A Night in the Lonesome October —
All is not what it seems…
In the murky London gloom, a knife-wielding gentleman named Jack prowls the midnight streets with his faithful watchdog Snuff – gathering together the grisly ingredients they will need for an upcoming ancient and unearthly rite. For soon after the death of the moon, black magic will summon the Elder Gods back into the world. And all manner of Players, both human and undead, are preparing to participate.
Some have come to open the gates. Some have come to slam them shut.
And now the dread night approaches – so let the Game begin.
Jack tries to convince Jill to switch sides in the game, but she is determined to play it out the way she started, despite now having conflicting emotions about it all. They have tea anyway, all cozy and domestic, which unnerves Snuff.
Snuff takes a walk and makes a trip to the burned out ruin of the Good Doctor’s place to check if there is any trace of the man. He finds no burned bodies but, in the barn, finds the smell of the Big Man, and also discovers a sleeping bat, Cheeter, the Count’s familiar. It is intimated that the Count may not be as dead as first thought, and that they are still in the game. The bat and Snuff share information, but are disturbed by the arrival of the mad Vicar with a crossbow.
Snuff is in serious trouble, and despite the fluttering help of the bat it seems like the Vicar has him dead in his sights… until ‘Linda Enderby’ arrives, Snuff does his ‘I’m just a big daft dog’ act, and the Vicar is persuaded to leave.
‘Linda Enderby’ isn’t so easily fooled though. Revealing ‘herself’ as the Great Detective, Holmes makes it known he knows approximately what Snuff is, knows about the game, and is determined to try to save the Vicar’s niece from being sacrificed on the big night.
Snuff tries to tell him about Larry Talbot’s similar plan, but Holmes doesn’t trust the beast in Talbot, believing it will be too strong to allow Talbot to be rational on the night. Holmes asks Snuff to show him where the ritual will take place.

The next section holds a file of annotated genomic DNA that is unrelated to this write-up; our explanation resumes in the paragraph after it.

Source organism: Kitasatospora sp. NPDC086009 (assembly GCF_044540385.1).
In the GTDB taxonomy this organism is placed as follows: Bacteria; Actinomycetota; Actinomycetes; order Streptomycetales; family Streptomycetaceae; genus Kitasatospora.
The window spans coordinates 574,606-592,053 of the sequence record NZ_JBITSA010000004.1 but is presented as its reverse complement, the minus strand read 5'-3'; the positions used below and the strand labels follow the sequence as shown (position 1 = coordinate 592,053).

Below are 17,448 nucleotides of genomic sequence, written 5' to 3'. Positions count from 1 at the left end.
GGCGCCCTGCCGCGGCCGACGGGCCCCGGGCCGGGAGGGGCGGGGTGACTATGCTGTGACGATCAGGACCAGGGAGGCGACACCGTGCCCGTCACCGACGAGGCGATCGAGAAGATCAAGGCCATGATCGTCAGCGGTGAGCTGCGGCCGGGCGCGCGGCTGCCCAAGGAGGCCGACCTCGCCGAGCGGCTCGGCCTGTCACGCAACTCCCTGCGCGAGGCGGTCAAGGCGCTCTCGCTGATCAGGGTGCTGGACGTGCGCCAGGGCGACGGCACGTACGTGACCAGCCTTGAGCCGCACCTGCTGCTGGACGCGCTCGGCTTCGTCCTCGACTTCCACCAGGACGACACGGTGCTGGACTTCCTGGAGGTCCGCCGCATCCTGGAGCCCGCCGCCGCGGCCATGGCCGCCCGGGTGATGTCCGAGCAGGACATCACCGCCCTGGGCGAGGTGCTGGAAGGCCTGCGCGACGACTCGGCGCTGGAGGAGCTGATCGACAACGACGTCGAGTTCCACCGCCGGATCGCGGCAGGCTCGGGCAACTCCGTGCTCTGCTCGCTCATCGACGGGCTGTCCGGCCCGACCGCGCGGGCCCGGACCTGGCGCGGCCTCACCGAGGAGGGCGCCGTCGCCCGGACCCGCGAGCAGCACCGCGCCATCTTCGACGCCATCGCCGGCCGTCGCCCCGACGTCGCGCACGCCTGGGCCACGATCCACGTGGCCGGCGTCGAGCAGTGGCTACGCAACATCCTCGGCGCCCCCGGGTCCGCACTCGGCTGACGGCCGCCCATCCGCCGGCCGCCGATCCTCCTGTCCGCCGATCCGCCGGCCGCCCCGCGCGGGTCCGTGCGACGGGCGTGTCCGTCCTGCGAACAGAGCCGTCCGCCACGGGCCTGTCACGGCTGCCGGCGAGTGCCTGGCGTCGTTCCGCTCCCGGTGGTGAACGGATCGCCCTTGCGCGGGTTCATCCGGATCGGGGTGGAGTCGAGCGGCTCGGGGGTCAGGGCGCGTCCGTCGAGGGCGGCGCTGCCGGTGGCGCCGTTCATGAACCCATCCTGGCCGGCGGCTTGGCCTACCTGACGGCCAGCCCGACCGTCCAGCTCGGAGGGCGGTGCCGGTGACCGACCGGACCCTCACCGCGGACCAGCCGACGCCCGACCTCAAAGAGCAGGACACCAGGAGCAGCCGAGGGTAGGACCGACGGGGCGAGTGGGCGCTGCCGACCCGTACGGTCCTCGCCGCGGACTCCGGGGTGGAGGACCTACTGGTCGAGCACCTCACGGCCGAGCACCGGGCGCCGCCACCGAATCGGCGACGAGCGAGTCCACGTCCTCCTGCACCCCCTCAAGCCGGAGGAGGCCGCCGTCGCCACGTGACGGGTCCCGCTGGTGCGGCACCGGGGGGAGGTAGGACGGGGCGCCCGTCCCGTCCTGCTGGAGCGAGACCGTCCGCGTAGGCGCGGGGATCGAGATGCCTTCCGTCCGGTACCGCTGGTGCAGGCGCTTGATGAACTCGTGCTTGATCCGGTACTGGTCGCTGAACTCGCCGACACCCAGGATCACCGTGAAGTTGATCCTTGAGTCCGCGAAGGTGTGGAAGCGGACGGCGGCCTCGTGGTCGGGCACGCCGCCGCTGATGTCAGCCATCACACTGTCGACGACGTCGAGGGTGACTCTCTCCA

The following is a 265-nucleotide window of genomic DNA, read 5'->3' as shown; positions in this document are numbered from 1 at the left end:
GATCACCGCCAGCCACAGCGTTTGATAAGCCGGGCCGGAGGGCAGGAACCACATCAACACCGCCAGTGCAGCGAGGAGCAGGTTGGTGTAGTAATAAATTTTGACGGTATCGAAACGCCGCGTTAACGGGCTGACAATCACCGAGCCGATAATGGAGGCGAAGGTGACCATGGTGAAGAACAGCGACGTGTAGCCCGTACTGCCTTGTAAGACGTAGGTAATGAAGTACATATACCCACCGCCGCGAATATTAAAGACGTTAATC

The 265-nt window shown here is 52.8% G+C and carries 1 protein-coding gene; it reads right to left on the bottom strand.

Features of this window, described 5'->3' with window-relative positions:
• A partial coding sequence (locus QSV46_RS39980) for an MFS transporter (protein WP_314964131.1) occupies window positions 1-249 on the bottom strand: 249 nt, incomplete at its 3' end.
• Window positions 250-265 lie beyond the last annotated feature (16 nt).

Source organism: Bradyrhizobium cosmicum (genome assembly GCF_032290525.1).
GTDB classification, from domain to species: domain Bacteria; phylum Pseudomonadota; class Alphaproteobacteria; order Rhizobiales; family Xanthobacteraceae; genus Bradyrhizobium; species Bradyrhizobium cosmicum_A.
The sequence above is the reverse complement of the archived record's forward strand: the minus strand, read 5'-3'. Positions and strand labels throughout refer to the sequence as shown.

So another alliance has been made. Holmes ‘feels’ like he should be a closer but there’s a streak of rebellion in the character that might yet show through. The pieces have almost finished being moved about now, and we’re approaching the endgame fast, with still no clue as to who might win, and still with more than a few wild cards determined to disrupt things.
Hang on to your hats, it’s almost showtime.
William Meikle is a Scottish writer, now living in Canada, with more than thirty novels published in the genre press and over 300 short story credits in thirteen countries.
He has books available from a variety of publishers including Dark Regions Press, Crossroad Press and Severed Press, and his work has appeared in a number of professional anthologies and magazines.
He lives in Newfoundland with whales, bald eagles and icebergs for company.
When he’s not writing he drinks beer, plays guitar, and dreams of fortune and glory.
The Green & the Black —
A small group of industrial archaeologists head into the center of Newfoundland, investigating a rumor of a lost prospecting team of Irish miners in the late Nineteenth century.
They find the remains of a mining operation, and a journal and papers detailing the extent of the miners’ activities. But there is something else on the site, something older than the miners, as old as the rock itself.
Soon the archaeologists are coming under assault, from a strange infection that spreads like wildfire through mind and body, one that doctors seem powerless to define let alone control.
The survivors only have one option. They must return to the mine, and face what waits for them, down in the deep dark places, where the green meets the black.